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Sticky Notes, Young Invincibles and the Affordable Care Act

New to Denver, I was eager to check out the central branch of the public library, which seemed more like a castle than a library to me. (Note to my hometown of Providence, Rhode Island: Sorry, but the Denver Public Library definitely wins.)

But I probably should have gone alone. I was relentlessly mocked by my friends when I checked out a collection of health policy books as my “joy reading.” After a solid effort to reason with them - “You guys don’t understand, the ruling is in TWO WEEKS!”-  I gave up and added a novel to my stack.

Actually, I’m used to being teased by my peers. Last year, my friends placed a two-minutes-per-day limit on health policy discussions.

I had hoped for some leeway, considering the importance of the Supreme Court’s decision. After all, my captivation with the Supreme Court decision stemmed not only from my interest in health care, but also from my concern as a consumer.

And as bright, involved recent Colorado College graduates, I anticipated that my friends might even initiate conversations about the ruling. But, with the exception of a few headliner comments - “As long as I can stay on my parent’s insurance until I’m 26, then I’m happy.”- they weren’t very interested.   

I think that my peers’ seemingly apathetic attitude toward health policy can be traced to their confusion when trying to follow the health care debate. I don’t blame them. As someone who has always had a keen interest in public health, even I found that learning to speak “health” is no easier than college Spanish.

When my fellowship at CHI began last month, I decided to quickly learn the jargon by writing new health terms on sticky notes and putting them above my desk. But not everyone has the luxury of lining their walls with health terms, and for those who don’t, the world of health policy can prove awfully intimidating.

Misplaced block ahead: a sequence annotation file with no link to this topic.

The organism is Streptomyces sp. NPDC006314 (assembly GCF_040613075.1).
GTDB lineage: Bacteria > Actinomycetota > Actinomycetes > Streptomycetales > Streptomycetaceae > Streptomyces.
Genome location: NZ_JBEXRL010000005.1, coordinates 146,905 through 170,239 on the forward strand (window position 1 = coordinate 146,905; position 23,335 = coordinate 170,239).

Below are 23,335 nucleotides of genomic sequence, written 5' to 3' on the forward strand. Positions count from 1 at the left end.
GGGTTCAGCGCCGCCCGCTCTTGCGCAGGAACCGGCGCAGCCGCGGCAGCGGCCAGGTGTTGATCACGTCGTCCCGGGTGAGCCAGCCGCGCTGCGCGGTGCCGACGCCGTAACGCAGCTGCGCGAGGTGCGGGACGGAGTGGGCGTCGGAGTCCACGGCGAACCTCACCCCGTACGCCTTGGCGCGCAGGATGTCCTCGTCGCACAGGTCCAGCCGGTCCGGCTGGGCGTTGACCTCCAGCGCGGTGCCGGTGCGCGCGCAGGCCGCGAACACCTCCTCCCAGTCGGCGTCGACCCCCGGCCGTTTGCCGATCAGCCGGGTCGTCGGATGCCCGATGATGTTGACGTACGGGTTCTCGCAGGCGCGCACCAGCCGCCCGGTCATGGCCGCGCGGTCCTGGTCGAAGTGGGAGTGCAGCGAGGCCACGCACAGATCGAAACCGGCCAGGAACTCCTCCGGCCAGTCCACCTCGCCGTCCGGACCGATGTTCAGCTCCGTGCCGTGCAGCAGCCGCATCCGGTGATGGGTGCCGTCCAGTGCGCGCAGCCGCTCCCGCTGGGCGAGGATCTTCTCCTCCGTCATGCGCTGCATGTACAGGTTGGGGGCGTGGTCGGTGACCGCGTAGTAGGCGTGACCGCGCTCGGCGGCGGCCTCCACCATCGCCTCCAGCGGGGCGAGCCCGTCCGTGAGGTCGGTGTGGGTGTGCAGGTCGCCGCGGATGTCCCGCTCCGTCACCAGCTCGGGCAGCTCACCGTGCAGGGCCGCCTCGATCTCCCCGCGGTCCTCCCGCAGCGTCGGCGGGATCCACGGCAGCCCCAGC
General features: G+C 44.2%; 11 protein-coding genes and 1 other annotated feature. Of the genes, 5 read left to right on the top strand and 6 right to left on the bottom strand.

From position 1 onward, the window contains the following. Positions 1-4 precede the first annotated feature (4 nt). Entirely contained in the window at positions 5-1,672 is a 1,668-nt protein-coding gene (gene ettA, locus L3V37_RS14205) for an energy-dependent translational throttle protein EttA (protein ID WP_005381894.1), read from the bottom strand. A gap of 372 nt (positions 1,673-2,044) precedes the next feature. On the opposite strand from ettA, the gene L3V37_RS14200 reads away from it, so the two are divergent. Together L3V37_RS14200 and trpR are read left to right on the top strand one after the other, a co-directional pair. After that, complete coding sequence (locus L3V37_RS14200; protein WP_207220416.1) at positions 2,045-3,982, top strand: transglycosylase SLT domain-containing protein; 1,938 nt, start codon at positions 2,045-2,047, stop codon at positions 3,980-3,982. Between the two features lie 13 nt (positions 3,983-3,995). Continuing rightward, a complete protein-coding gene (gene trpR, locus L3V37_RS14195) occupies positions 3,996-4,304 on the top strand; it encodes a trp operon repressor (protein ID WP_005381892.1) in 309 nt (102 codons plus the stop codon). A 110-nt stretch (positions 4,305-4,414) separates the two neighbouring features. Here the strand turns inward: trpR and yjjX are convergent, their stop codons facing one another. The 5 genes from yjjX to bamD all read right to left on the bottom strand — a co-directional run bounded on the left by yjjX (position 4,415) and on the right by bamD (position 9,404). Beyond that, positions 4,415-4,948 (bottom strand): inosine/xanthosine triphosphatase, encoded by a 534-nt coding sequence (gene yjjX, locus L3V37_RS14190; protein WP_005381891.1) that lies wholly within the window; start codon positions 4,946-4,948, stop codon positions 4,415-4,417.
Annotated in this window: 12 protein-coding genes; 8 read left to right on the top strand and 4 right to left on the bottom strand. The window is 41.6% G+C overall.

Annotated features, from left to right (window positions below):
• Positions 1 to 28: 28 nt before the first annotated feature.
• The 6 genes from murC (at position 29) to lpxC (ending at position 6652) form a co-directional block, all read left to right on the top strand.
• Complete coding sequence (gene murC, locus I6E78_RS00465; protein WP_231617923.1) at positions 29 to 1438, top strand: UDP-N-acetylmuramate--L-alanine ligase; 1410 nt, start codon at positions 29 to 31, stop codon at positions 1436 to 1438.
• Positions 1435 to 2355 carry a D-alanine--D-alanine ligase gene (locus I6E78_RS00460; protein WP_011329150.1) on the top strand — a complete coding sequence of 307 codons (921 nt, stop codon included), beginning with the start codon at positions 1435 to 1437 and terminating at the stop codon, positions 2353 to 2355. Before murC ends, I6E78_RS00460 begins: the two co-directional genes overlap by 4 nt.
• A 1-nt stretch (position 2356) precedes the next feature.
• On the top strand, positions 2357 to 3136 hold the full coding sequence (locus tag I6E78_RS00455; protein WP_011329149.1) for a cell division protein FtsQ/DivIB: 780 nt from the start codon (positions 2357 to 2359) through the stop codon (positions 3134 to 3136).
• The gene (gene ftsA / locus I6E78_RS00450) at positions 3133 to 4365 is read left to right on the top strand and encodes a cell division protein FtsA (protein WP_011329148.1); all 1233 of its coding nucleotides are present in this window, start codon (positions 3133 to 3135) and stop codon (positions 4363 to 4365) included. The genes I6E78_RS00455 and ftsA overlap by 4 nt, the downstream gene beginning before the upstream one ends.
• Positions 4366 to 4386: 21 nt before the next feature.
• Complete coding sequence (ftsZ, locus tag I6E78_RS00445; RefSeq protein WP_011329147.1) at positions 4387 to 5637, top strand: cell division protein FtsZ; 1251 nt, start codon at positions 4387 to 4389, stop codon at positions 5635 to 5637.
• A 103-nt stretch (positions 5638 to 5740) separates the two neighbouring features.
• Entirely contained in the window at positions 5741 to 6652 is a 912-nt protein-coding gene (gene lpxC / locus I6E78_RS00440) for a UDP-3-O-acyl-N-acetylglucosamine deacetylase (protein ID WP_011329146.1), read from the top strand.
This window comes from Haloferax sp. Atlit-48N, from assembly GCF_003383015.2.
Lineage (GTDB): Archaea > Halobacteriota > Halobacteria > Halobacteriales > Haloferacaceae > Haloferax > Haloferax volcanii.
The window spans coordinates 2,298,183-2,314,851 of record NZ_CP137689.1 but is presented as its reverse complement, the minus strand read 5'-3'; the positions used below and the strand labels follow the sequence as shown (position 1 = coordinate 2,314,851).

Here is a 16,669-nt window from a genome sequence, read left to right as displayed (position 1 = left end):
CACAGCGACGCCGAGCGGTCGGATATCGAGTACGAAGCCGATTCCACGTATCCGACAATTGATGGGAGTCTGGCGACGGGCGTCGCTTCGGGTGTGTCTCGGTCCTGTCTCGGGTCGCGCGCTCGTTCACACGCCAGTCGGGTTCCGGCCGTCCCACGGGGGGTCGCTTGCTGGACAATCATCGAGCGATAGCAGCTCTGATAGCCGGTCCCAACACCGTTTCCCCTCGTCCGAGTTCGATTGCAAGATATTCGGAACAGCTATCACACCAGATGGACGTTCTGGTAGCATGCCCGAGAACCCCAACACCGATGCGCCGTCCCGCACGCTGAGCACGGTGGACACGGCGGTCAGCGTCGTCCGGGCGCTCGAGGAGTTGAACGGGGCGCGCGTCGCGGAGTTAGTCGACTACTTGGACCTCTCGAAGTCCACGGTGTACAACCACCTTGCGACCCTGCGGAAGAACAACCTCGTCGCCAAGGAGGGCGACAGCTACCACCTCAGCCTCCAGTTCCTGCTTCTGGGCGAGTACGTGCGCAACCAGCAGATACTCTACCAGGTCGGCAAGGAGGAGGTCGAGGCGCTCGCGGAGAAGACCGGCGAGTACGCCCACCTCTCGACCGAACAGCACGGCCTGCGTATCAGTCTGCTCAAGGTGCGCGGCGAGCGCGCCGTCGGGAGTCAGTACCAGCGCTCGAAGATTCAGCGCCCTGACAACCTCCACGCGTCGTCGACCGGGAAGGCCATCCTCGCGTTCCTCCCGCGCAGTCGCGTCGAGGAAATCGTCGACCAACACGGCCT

So I have boiled down the Supreme Court ruling to a few points of interest for young adults:

  1. Covered until 26: Yes, we are now able to stay on mom and dad’s insurance until we are 26. For me and many of my peers, this is a huge relief. This security can alleviate much of the stress associated with a young adult’s first job search.  No longer constrained by looking only for positions that offer good health insurance plans, we have the flexibility to diversify our search.
  2. Targeting the Young Invincibles: What if you want to opt out of health insurance when you turn 26? It’s going to cost you. The “young invincibles” refers to uninsured young adults whose disinterest in coverage stems from the conception that, as young people, we probably won’t get sick and we can spend our money on other things. Since the Supreme Court upheld the individual mandate, beginning in 2014 we will all be required to obtain health insurance or pay a tax despite how good we think our odds are. The good news: you might qualify for tax credits that will be made available to help make coverage more affordable for young adults.
  3. Preventive Care: While we may prefer to disregard this reality at times, it is an unavoidable truth that unhealthy lifestyles may result in larger health issues down the road. The fact that the Affordable Care Act requires insurance companies issuing new plans to cover many preventive services might make healthier behaviors a little more accessible by eliminating co-pays, coinsurance and deductibles for some recommended preventive care. Some elements of this expansion that are worth noting to young adults include: immunization vaccines, tobacco and alcohol misuse screening, counseling and intervention, depression screening, Type 2 diabetes screening, cervical cancer screening and STI prevention counseling.

Nothing is written in stone. The elections this fall will play a huge role in the implementation of these three changes and many more. So, after allowing for some time to digest the Supreme Court’s decision, it is important that my peers and I begin to formulate our own opinions about this law. It has important implications for all of us. 

Natalie Triedman is a policy analyst at CHI.